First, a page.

– Manuel
    Commented Mar 21, 2013 at 15:11

You may also want to consider the Cardo font, which may be downloaded free of charge. Its name is a contraction of the words "Card[inal Bemb]o"; Cardinal Bembo in the late 1490s commissioned and financed the publication of a book (entitled "De Aetna") printed by Aldus Manutius. The font face used for that book has come to be known simply as "Bembo". This font face has long been very highly regarded and celebrated for its design and overall readability. There have been many copies -- starting in the early 16th century, some more faithful to the original than others -- of Aldus Manutius' "Bembo" font face. Cardo is regarded as one of the more faithful copies of the "orginal Bembo" font face.

Cardo is an Opentype font, and its user guide describes it as a "font for scholars", i.e., a font that features lots and lots of glyphs. Moreover, in addition to the standard-weight upright font, it also features bold and italic font faces (but no bold&italic font face). Scroll to the bottom of the page indicated in the link above to find the link to the zip file that contains the three font files.

  • 1
    nice to see Cardo Italic has been released for good (I had given up 3 or 4 years ago). But I can't seem to find a download link for the OpenType version -- even though that version is mentioned a few times on that page :(
    – Nils L
    Commented Mar 22, 2013 at 17:43
  • @NilsL - you need to scroll to close to the bottom of the webpage. Look for the header line "HOW TO DOWNLOAD AND INSTALL" -- the link to the zip file cardo104.zip is just below that header. Upon unzipping the file, you'll find three font files in the directory cardo104.
    – Mico
    Commented Mar 22, 2013 at 17:45
  • I know -- downloading the TrueType version isn't a problem. Finding the .OTFs is ...but maybe the .TTFs are actually OpenType fonts in disguise. Will give it a closer look.
    – Nils L
    Commented Mar 22, 2013 at 18:02
  • @Mico Thanks for the hint! Although I already gave Cardo a try... Don't get me wrong, I love the font, it's just that I don't know why it looks really medievalist (it's all really subjective in reality), and looks somewhat incompatible with the whole bunch of equations I'm throwing. Unfortunately I can't get myself to prefer it to the Bembo from Adobe (when combined with equations).
    – Meclassic
    Commented Mar 22, 2013 at 18:25
  • 3
    @NilsL I can confirm that the TTFs from Cardo are in fact OTFs in disguise, at least my computer says so. What's more, when compiling Cardo with LuaLaTeX I get absolutely zero problems, which is not the case with real TTFs that absolutely refuse to work!
    – Meclassic
    Commented Mar 22, 2013 at 18:27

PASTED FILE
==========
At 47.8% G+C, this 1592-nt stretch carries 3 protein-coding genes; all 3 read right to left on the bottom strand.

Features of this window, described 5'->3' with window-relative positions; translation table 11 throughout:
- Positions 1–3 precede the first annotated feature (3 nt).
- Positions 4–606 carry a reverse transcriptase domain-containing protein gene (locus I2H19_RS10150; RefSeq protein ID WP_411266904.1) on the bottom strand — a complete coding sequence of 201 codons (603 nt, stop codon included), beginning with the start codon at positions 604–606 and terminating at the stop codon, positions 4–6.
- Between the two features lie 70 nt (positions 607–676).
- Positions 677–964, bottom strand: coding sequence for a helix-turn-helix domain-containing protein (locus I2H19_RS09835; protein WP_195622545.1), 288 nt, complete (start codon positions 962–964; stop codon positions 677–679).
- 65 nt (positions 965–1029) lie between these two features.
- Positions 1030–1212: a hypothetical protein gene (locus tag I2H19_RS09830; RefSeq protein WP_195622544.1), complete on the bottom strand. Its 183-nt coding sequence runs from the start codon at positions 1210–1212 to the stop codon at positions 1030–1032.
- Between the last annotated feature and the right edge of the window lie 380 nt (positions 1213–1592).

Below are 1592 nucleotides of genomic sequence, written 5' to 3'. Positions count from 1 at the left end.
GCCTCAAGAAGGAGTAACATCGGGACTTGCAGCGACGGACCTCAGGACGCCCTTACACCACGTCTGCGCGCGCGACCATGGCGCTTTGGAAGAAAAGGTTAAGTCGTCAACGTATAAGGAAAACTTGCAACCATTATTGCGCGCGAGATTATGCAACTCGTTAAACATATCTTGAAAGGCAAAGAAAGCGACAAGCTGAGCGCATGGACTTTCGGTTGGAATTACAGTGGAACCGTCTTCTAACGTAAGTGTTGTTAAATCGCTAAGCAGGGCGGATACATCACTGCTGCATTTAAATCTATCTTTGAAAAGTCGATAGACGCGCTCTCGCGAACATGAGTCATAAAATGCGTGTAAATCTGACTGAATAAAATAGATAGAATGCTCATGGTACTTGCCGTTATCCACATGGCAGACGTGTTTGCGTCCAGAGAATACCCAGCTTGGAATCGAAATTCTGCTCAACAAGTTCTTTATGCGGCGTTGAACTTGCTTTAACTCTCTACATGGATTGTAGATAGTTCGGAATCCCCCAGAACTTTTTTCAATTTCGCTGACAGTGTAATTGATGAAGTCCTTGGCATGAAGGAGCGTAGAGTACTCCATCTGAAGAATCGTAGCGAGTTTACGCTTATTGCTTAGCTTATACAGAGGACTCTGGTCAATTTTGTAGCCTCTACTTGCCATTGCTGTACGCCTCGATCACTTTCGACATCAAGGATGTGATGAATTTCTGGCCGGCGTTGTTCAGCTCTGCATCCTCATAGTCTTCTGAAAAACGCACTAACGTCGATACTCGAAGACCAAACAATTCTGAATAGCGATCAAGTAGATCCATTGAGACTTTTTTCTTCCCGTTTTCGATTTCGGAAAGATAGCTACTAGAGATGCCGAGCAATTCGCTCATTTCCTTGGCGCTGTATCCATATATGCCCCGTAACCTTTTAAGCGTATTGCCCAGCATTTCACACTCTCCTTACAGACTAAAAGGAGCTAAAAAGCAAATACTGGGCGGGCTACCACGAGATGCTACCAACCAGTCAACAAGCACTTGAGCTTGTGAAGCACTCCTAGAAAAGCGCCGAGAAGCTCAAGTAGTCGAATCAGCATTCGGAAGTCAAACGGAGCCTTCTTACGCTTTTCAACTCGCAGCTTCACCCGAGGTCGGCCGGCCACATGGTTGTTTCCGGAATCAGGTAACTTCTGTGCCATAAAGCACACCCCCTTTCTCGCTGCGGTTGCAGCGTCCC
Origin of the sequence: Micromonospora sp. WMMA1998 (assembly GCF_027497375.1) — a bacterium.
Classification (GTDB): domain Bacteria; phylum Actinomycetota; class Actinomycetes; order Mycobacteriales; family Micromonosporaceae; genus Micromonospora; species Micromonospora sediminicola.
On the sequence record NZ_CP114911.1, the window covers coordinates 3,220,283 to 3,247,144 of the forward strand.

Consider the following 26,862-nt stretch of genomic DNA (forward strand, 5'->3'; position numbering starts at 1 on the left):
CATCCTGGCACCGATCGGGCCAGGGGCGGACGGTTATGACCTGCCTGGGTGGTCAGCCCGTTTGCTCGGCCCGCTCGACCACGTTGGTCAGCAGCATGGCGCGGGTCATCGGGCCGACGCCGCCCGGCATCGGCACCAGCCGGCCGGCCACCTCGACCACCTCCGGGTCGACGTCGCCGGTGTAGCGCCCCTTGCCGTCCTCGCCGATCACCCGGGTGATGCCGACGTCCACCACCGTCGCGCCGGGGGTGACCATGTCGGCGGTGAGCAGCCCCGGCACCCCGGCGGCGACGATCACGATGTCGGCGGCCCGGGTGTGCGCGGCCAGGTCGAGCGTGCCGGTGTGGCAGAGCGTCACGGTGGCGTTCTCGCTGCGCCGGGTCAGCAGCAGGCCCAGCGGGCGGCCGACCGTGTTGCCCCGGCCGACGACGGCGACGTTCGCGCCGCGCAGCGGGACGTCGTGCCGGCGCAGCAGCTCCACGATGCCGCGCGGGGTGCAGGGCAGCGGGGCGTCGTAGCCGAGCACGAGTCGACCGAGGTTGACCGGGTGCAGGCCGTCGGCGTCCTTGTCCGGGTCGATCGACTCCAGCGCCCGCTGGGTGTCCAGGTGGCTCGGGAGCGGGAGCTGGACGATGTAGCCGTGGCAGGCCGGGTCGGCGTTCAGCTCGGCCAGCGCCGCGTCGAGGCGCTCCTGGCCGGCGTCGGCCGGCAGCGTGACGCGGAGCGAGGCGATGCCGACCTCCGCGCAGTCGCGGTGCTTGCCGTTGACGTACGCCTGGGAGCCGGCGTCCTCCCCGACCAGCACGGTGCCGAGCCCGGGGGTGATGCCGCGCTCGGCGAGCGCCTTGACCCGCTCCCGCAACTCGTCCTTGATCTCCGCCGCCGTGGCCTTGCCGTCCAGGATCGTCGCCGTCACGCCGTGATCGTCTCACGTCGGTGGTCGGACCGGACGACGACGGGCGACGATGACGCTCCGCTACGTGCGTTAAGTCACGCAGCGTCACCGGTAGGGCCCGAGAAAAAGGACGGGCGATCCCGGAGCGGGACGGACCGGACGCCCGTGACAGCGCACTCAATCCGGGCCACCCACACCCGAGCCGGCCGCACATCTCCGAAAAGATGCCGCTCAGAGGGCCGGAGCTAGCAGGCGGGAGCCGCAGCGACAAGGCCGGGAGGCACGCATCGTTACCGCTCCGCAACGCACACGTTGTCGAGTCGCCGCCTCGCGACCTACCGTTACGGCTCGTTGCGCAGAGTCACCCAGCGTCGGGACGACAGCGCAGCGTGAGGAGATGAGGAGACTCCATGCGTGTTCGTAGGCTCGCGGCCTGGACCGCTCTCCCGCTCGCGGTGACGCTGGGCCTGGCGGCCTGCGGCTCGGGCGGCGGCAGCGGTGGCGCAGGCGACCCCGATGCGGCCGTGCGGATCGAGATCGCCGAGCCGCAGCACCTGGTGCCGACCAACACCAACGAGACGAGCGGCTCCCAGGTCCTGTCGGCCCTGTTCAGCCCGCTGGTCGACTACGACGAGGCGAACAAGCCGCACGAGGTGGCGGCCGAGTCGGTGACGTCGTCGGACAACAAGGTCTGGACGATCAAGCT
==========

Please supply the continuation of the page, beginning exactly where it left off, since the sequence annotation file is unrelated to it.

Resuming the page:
You can use it , if you have it, with xelatex or lualatex.

\setmainfont{Bembo Std}

Hello world
  • I feel like an idiot but, what do you mean by "if you have it"? Do you mean I must first download it or something? Is it that difficult to find it?
    – Meclassic
    Commented Mar 20, 2013 at 21:13
  • 1
    @jrojasqu: Bembo is not free, so it may not be already on your machine and you may need to pay to have it on your machine. Commented Mar 20, 2013 at 21:13
  • @MatthewLeingang Oh... didn't know that... thanks for the info...
    – Meclassic
    Commented Mar 20, 2013 at 21:14
  • @jrojasqu By the way, Bembo Book is more appropriate if you are going to print it.
    – Manuel
    Commented Mar 20, 2013 at 21:49
  • 1
    And also there is Cardo, which is a free copy (not bold/italic, if I remember well, but may be it works).
    – Manuel
    Commented Mar 22, 2013 at 0:46

Try "EB Garamond". You can download free as a Google Web font. In spite of its name saying Garamond in the title it is almost a prefect clone of Bembo. See this font sample (with typo "EB Garomond"): http://joelcrawfordsmith.com/new/font/bembo (I had to find it for a client recently).

  • Welcome to TeX.sx! Commented Apr 9, 2013 at 13:20
  • 2
    It is actually much better: There is already a LaTeX package ebgaramond containing font files in Type1 and Opentype.
    – Speravir
    Commented Apr 9, 2013 at 15:04
  • 1
    It is a great font - I personally prefer it to Bembo, but for the particularly picky, (as evidenced in the link provided), it is not quite "almost a perfect clone" as suggested here Commented Dec 18, 2013 at 2:55

In addition to Andy's answer:

  • A great advantage of fbb over Cardo is that it has kerning tables.

  • fbb is just as easily used with LuaLaTeX; just install the package and write



Its OpenType features can be inspected with fontforge.

Alternatively, Edward Tufte has kindly made the version of Bembo designed for his books available in TrueType format on github, under an MIT licence. It has been renamed ET Book to avoid conflicts: https://github.com/edwardtufte/et-book


There is a free font almost identical to Bembo: Bergamo. Also consider Crimson, along the lines of Minion, Sabon and Garamond.

  • 1
    The link says the font costs money.
    – JPi
    Commented Aug 20, 2016 at 11:54
  • But (today at least, like the previous comment), the Regular, Bold, Italic and Bold Italic are free. (But I agree with another commenter on this page that Bembo and bold do not go together well.) Commented Aug 20, 2016 at 14:49

And then there is ETbb by the same Michael Sharpe who made fbb earlier. He writes that he believes ETbb is closer in appearance to Edward Tufte's font usage in his books than fbb. In the documentation, he gives a detailed suggestion for what math font would go well with ETbb.

  • 1
    What a nice discovery!
    – Keks Dose
    Commented Jan 10 at 10:44